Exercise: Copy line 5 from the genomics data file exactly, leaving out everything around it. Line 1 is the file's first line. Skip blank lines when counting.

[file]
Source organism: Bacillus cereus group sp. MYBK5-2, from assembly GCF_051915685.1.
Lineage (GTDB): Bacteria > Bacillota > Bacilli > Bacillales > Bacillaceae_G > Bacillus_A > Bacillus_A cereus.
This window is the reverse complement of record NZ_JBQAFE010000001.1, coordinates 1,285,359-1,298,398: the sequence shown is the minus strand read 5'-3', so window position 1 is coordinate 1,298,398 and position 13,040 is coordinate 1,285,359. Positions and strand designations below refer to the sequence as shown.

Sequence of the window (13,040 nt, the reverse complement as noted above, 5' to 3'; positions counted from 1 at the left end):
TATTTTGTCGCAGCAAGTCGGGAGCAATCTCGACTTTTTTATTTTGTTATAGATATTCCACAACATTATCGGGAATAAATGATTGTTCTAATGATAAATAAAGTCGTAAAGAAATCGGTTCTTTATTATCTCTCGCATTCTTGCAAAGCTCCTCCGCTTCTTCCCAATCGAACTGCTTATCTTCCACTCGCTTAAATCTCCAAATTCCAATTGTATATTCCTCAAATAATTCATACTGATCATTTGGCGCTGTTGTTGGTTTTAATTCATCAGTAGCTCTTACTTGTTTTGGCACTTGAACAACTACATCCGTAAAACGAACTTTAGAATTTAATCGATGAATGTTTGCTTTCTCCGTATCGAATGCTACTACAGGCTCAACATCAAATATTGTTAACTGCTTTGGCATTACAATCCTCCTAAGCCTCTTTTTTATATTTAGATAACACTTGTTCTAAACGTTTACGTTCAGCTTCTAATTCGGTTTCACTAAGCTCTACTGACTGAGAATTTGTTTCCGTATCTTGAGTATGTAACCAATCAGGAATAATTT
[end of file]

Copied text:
TATTTTGTCGCAGCAAGTCGGGAGCAATCTCGACTTTTTTATTTTGTTATAGATATTCCACAACATTATCGGGAATAAATGATTGTTCTAATGATAAATAAAGTCGTAAAGAAATCGGTTCTTTATTATCTCTCGCATTCTTGCAAAGCTCCTCCGCTTCTTCCCAATCGAACTGCTTATCTTCCACTCGCTTAAATCTCCAAATTCCAATTGTATATTCCTCAAATAATTCATACTGATCATTTGGCGCTGTTGTTGGTTTTAATTCATCAGTAGCTCTTACTTGTTTTGGCACTTGAACAACTACATCCGTAAAACGAACTTTAGAATTTAATCGATGAATGTTTGCTTTCTCCGTATCGAATGCTACTACAGGCTCAACATCAAATATTGTTAACTGCTTTGGCATTACAATCCTCCTAAGCCTCTTTTTTATATTTAGATAACACTTGTTCTAAACGTTTACGTTCAGCTTCTAATTCGGTTTCACTAAGCTCTACTGACTGAGAATTTGTTTCCGTATCTTGAGTATGTAACCAATCAGGAATAATTT